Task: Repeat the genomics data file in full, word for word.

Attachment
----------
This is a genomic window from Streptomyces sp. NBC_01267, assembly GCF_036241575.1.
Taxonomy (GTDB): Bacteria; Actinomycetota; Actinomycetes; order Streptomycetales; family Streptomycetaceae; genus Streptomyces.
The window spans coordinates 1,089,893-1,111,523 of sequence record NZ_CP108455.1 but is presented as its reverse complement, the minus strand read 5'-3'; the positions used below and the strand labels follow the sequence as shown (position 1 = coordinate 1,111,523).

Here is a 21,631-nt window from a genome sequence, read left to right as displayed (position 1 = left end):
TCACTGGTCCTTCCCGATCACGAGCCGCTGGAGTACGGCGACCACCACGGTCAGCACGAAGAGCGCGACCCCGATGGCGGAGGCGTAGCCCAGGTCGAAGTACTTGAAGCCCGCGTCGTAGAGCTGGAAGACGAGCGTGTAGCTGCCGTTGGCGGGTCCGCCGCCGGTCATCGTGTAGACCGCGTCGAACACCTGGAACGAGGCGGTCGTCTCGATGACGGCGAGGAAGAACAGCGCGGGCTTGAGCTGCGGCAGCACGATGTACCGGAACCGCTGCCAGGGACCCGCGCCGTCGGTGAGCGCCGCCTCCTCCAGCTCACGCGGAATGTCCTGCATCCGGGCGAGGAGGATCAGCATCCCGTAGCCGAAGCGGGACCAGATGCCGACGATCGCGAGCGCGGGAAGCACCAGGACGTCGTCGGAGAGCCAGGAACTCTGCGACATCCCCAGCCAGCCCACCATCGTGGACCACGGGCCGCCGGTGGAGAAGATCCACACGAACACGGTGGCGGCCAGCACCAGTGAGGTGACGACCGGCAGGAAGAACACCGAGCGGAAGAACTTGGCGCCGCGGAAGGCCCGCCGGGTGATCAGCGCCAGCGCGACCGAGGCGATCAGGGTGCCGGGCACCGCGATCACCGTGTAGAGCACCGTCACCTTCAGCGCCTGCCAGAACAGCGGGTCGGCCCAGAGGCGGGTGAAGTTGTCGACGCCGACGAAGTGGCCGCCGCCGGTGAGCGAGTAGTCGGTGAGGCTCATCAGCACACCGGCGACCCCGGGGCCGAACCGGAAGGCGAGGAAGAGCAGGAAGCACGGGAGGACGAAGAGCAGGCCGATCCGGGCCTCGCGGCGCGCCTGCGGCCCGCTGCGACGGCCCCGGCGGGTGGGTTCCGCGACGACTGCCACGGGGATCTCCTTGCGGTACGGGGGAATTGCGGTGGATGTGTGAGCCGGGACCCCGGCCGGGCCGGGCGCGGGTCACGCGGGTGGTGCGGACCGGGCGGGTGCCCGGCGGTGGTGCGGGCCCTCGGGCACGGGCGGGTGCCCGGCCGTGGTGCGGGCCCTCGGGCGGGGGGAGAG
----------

This is a genomic window from Streptomyces sp. NBC_01267, assembly GCF_036241575.1.
Taxonomy (GTDB): Bacteria; Actinomycetota; Actinomycetes; order Streptomycetales; family Streptomycetaceae; genus Streptomyces.
The window spans coordinates 1,089,893-1,111,523 of sequence record NZ_CP108455.1 but is presented as its reverse complement, the minus strand read 5'-3'; the positions used below and the strand labels follow the sequence as shown (position 1 = coordinate 1,111,523).

Here is a 21,631-nt window from a genome sequence, read left to right as displayed (position 1 = left end):
TCACTGGTCCTTCCCGATCACGAGCCGCTGGAGTACGGCGACCACCACGGTCAGCACGAAGAGCGCGACCCCGATGGCGGAGGCGTAGCCCAGGTCGAAGTACTTGAAGCCCGCGTCGTAGAGCTGGAAGACGAGCGTGTAGCTGCCGTTGGCGGGTCCGCCGCCGGTCATCGTGTAGACCGCGTCGAACACCTGGAACGAGGCGGTCGTCTCGATGACGGCGAGGAAGAACAGCGCGGGCTTGAGCTGCGGCAGCACGATGTACCGGAACCGCTGCCAGGGACCCGCGCCGTCGGTGAGCGCCGCCTCCTCCAGCTCACGCGGAATGTCCTGCATCCGGGCGAGGAGGATCAGCATCCCGTAGCCGAAGCGGGACCAGATGCCGACGATCGCGAGCGCGGGAAGCACCAGGACGTCGTCGGAGAGCCAGGAACTCTGCGACATCCCCAGCCAGCCCACCATCGTGGACCACGGGCCGCCGGTGGAGAAGATCCACACGAACACGGTGGCGGCCAGCACCAGTGAGGTGACGACCGGCAGGAAGAACACCGAGCGGAAGAACTTGGCGCCGCGGAAGGCCCGCCGGGTGATCAGCGCCAGCGCGACCGAGGCGATCAGGGTGCCGGGCACCGCGATCACCGTGTAGAGCACCGTCACCTTCAGCGCCTGCCAGAACAGCGGGTCGGCCCAGAGGCGGGTGAAGTTGTCGACGCCGACGAAGTGGCCGCCGCCGGTGAGCGAGTAGTCGGTGAGGCTCATCAGCACACCGGCGACCCCGGGGCCGAACCGGAAGGCGAGGAAGAGCAGGAAGCACGGGAGGACGAAGAGCAGGCCGATCCGGGCCTCGCGGCGCGCCTGCGGCCCGCTGCGACGGCCCCGGCGGGTGGGTTCCGCGACGACTGCCACGGGGATCTCCTTGCGGTACGGGGGAATTGCGGTGGATGTGTGAGCCGGGACCCCGGCCGGGCCGGGCGCGGGTCACGCGGGTGGTGCGGACCGGGCGGGTGCCCGGCGGTGGTGCGGGCCCTCGGGCACGGGCGGGTGCCCGGCCGTGGTGCGGGCCCTCGGGCGGGGGGAGAG